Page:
The media often reports that men secure more promotions at work than women. This was recently evidenced in a survey by the Chartered Management Institute (CMI) which found that men were 40 percent more likely to be promoted in management roles. Last year 14 percent of men were promoted into more senior roles, compared with 10 percent of women.
A report published the same day by the Institute of Fiscal Studies found that women who return to work part-time after having a baby are also missing out on promotions and accruing less experience, as well as earning less than men for many years after their return. Despite the fact that companies are increasingly placing greater emphasis on improving female career progression opportunities, this situation has in fact according to this research, worsened of late.
At Talking Talent, our coaching of 1000s of women and men over the last ten years has given us unique insight and we have heard first-hand what’s going on behind corporate closed doors. So, it seems men really are landing more of the top roles than their female counterparts. Why? There is talk, and some evidence, of ‘men’s networks’. Men are perhaps better at ‘being seen’ – they simply work the network, prioritise this activity and are more likely to attend external and internal meetings that might be good for their profile. As individuals we tend to gravitate towards others like ourselves and feel more comfortable associating and surrounding with likeminded individuals rather than those with a different mindset or outlook – it almost feels like less of a risk.
In the recent study, Similarity in Relationships as Niche Construction conducted by Chris Crandall, Professor of Psychology at the University of Kansas, he found that whether or not a relationship develops is dependent on the level of similarity the two individuals share from the beginning. It also highlighted that as individuals we try to create a world where we’re comfortable, where we succeed, where we have people we can trust and with whom we can cooperate to meet our goals – and having similarity is deemed very useful for this. Thus there’s truth in the tendency to ‘recruit in your own image’; so historically a senior level person (and in this case, many industries especially in finance and law, this is simply more likely to be male) can be more likely to recruit a similar candidate as themselves
In our experience, men are more likely to put themselves forward for a role even if they are not ready – in terms of ticking all the boxes. Whereas women often feel they need to be more than capable of doing the job before they apply. Many business leaders support ‘going for the job and worrying if you can do it later’ – and this does not necessarily come naturally to all women (and of course some men). This is less likely to be an issue early on in careers where there are more structured programmes for career progression. It becomes more of a challenge further down the talent pipeline, especially when recruiting for more senior roles. Women are getting promotions on merit, but many of our coachees say that it feels that it takes longer to get there, whereas some report that male colleagues get the job, rightly or wrongly, in advance of being ready.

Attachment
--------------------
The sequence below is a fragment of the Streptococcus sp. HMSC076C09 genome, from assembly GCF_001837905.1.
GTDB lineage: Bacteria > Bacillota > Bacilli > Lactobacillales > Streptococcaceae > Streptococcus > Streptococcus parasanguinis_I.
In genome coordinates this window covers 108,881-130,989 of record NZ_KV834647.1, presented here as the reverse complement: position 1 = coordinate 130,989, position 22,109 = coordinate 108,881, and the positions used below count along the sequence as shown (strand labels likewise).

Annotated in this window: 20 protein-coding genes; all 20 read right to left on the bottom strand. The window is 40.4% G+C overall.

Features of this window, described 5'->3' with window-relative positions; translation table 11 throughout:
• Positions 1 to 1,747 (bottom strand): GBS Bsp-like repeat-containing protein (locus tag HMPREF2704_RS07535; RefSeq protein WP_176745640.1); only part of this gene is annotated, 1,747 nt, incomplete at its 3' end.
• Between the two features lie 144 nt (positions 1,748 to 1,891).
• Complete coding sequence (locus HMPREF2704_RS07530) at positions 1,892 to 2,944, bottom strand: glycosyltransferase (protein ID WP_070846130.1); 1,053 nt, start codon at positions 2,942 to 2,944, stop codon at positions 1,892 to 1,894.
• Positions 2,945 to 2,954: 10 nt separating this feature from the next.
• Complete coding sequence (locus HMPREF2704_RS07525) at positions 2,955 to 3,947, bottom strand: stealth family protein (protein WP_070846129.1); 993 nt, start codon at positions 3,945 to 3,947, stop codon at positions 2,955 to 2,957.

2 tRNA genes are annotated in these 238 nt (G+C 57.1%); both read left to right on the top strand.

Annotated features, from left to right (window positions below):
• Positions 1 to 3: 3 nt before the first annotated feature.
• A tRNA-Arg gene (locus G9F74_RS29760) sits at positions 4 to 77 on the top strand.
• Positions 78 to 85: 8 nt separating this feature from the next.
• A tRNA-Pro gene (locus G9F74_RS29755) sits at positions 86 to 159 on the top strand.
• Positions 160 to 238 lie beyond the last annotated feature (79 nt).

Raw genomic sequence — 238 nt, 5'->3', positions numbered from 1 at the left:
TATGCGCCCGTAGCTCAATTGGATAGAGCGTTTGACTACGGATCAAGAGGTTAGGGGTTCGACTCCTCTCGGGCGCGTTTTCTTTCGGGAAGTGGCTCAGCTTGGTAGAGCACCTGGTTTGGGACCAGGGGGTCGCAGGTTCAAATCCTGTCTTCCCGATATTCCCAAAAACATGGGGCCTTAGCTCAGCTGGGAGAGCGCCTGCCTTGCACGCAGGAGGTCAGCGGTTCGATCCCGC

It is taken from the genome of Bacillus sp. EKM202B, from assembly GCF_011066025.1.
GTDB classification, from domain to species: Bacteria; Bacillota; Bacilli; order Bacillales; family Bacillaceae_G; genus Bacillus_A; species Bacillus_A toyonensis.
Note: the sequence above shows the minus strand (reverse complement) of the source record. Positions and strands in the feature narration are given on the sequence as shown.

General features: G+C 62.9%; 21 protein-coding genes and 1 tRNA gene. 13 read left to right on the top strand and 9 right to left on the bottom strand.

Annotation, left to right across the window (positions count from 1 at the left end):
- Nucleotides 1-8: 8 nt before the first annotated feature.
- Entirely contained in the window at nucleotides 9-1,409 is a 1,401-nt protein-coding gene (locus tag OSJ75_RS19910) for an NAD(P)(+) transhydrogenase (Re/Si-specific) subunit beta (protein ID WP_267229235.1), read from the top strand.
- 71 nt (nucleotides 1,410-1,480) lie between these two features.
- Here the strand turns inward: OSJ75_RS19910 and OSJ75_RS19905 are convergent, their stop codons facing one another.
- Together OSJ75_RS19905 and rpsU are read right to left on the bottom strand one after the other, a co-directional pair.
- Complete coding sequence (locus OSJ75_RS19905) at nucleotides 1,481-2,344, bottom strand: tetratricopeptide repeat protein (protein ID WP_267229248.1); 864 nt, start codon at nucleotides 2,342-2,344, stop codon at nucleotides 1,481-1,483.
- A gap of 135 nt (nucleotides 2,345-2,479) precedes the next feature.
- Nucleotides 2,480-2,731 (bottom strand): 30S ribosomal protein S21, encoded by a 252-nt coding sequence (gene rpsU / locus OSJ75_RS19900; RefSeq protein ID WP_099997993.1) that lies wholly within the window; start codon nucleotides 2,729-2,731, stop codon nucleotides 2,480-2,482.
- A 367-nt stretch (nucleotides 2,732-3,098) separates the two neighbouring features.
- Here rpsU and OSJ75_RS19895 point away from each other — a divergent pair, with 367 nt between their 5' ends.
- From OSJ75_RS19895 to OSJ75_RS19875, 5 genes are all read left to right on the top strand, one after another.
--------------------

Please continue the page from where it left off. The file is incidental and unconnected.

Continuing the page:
What strikes us most through our coaching, is the need for women to be more confident when putting themselves forward for a promotion or asking for a pay rise. Could this be attributing to the gap between the average full-time salary for male managers and the average female manager’s, which is almost £9,000? It may not necessarily come naturally for women to stand proud and say ‘I am the right person for the job’. Especially if we have perhaps taken time out for maternity leave – career confidence can take a knock. We are inclined to spend our time at our desks ‘doing the job’ rather than working on our profile or putting ourselves forward. And family logistics may mean that we simply can’t (or prefer not to) join colleagues and clients networking on a Thursday evening. So, what can we do to encourage more women to have the confidence to go for more senior roles? Businesses should consider investing in leadership programmes designed specifically for and by women. These programmes are tailored to help women reveal the leadership capabilities required for more senior roles and bring both confidence and capability, with a cohort of like minds who will support them on their progression journey.
There is a need though for more active sponsorship of women within a business. Sponsorship goes beyond mentoring. Mentoring is great for providing feedback and advice – some women feel that there’s always more and more to work on from their mentors. Sponsorship is about having somebody who champions you at every opportunity – providing you with visibility and influence. We often see men having an active sponsor throughout their career, while women at the same level seem to be ‘overmentored’ but ‘undersponsored’. Look at company culture. Rather like the gender pay gap, there is something in the traditional ‘culture’ of business which ignores the fact that, regardless of readiness, men feel more confident and capable of going for promotions, and women less so. What part can the women themselves play here? And their line managers? How can we create an inclusive culture so it can be put right?
Most critical of all is to engage male colleagues in the debate, specifically when focusing on women’s leadership programmes or representation of women in senior positions. They can then support the conversations at the most senior levels within the organisation, and encourage the cultural shift that is so necessary. Focus many of our interventions on building self-belief, confidence and authenticity. We want to encourage women, and men, to take control of their own careers and overcome any potential barriers to progression.